Baghdad and the Paper-Making Industry

Paper seems such an ordinary product today, but it has been fundemental to modern civilisation. 1,100 years ago people were manufacturing paper in Baghdad in Muslim Civilisation.

It is believed that the secrets of Chinese paper making were passed on to the people of Baghdad around the year 751.

Very quickly, the art of paper-making was refined and transformed into mass production by the mills of Baghdad. Some of the techniques employed in Baghdad included the use of linen as a substitute for thr bark of the mulberry which the Chinese used. This involved a more refined and improved method of production.

This development facilitated the build of many paper mills in Baghdad from where the industry spread to Damascus which became the major source of supply of paper to Europe; and various other places around the world.

After the industry fllourished in Iraq, Syria and Palestine, it spread west. The first paper mill in Africa was built in Egypt around 850; then a paper mill was built in Morocco from where it reached Spain in 950. In 1293 the first paper mill in Bologna was set up. The first use of paper in England did not come until 1309, then Germany in the late stages of the 14th century.

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The tools and technique of making paper leaf depicted in a volume illustrating crafts and trades, Kashmir (Source) – British Library: “Making Islamic-style paper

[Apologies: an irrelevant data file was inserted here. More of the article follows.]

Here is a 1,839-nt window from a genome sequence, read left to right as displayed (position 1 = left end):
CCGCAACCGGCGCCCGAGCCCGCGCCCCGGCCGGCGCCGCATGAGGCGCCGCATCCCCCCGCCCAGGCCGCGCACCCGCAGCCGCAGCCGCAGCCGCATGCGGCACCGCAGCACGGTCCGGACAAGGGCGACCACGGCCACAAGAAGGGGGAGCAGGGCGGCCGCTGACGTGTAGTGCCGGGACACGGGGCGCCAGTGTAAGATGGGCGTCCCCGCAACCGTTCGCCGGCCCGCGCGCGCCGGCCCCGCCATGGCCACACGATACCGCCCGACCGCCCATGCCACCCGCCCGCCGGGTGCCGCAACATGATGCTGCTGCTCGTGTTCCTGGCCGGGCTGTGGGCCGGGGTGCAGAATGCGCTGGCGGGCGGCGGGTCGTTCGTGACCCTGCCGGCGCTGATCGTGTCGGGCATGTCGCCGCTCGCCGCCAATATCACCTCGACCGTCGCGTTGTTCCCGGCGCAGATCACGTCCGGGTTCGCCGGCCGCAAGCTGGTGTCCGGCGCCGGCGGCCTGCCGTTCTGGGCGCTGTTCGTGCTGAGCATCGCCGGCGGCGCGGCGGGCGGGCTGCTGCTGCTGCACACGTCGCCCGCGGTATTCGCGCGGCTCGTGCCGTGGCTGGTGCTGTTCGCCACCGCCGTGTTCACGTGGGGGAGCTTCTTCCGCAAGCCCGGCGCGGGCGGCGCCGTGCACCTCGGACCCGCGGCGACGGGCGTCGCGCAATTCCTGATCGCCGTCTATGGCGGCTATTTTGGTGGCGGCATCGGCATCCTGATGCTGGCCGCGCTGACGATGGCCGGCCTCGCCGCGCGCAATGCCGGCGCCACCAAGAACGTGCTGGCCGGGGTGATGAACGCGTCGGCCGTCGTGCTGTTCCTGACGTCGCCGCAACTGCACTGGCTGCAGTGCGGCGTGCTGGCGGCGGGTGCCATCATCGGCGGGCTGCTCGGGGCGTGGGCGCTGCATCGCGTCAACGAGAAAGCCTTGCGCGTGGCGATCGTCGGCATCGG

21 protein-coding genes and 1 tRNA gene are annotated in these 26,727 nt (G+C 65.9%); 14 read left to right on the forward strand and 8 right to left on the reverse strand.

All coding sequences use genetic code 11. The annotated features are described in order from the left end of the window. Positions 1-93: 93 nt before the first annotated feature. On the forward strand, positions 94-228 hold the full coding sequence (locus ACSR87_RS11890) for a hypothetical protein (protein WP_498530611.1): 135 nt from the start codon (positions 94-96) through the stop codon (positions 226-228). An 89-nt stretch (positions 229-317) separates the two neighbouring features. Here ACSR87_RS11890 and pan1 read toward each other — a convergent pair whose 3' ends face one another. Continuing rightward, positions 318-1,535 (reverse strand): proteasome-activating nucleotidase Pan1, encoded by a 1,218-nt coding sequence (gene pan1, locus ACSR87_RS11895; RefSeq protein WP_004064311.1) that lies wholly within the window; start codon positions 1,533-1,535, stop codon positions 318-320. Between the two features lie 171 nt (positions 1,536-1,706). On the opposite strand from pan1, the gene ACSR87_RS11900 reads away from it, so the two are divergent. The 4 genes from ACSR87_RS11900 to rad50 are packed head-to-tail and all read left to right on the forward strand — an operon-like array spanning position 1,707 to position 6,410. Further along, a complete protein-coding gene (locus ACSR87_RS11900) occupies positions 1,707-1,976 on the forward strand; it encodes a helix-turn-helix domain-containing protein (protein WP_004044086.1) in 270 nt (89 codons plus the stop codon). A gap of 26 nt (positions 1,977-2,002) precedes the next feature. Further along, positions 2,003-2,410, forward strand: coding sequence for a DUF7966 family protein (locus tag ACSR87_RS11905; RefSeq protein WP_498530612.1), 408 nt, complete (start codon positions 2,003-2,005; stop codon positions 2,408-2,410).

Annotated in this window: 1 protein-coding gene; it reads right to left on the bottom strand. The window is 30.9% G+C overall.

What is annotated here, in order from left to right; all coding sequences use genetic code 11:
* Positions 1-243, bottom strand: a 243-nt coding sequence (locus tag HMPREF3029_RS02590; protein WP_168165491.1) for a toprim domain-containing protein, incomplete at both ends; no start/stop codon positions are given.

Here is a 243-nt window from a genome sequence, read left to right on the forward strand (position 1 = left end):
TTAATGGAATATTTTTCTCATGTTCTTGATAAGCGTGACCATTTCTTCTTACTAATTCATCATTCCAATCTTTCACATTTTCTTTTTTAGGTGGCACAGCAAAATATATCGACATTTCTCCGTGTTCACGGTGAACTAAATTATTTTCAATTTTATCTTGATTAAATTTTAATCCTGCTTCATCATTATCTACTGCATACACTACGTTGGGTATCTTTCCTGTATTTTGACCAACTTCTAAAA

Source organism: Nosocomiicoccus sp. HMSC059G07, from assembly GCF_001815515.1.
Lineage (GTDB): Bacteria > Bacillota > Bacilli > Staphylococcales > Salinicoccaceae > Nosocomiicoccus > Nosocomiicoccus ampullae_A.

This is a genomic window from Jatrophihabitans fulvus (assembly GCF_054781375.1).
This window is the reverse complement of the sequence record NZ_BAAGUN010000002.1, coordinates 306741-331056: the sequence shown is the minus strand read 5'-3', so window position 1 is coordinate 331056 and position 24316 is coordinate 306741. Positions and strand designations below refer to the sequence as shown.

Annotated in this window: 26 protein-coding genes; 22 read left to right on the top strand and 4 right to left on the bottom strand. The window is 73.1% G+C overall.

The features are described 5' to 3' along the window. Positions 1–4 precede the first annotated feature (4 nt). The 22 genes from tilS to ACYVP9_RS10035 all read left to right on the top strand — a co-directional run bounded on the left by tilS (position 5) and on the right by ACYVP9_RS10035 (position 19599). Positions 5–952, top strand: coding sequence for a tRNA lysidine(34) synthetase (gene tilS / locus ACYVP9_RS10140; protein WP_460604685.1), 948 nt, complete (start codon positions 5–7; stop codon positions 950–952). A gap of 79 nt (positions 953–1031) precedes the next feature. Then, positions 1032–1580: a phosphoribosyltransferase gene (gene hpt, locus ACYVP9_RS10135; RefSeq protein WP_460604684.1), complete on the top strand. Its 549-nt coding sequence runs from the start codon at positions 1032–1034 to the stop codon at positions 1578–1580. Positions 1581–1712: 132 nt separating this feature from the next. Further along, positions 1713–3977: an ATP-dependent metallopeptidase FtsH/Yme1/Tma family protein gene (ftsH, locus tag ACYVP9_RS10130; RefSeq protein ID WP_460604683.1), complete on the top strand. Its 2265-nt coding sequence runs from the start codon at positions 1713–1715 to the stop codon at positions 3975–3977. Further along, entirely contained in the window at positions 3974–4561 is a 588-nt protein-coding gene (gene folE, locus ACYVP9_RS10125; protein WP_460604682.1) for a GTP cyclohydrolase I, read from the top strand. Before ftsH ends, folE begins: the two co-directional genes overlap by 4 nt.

Two folio pages (239b – 241b ) of the manuscript Or. 298 at Leiden University Library, which is probably the oldest known Arabic manuscript on paper (dated Dhu al-Qa`da 252 (866 CE). Arabic, paper, 241 ff., upright script (with application of ihmal), bound in a full-leather standard binding. The present volume contains an incomplete copy of Gharib al-Hadith, by Abu `Ubayd al-Qasim b. Sallam al-Baghdadi (d. 223 H/837 CE). (SourceMuslim Heritage: “Filling the Gap in the History of Pre-Modern Industry: 1000 Years of Missing Islamic Industry” by Professor Salim Al-Hassani

[Perron, Nicolas.] Al-Azhar al-badi’a fi ‘ilm al-tabi’a. Translated by Yuhanna ‘Anturi. Bulaq, 1254 [1838]. Muslim Heritage: “Manuscripts and printing in the spread of Muslim science” by Geoffrey Roper

Another interesting book published by Ibrahim Muteferrika Press, was a history of the discovery of America. Printed towards the beginning of April, 1730, it is the first Islamic printed book with figural illustrations. Based partly on Latin sources, the History of the West Indies contains an introduction on the geographical views of ancient writers -showing their ignorance of the New World -and then gives an account of the Spanish discoveries, including fabulous stories of the flora and fauna of the New World, illustrated by 13 prints and four maps, engraved by Ibrahim.


Muslim Heritage: “Arabic and the Art of Printing” by Saudi Aramco World Magazine

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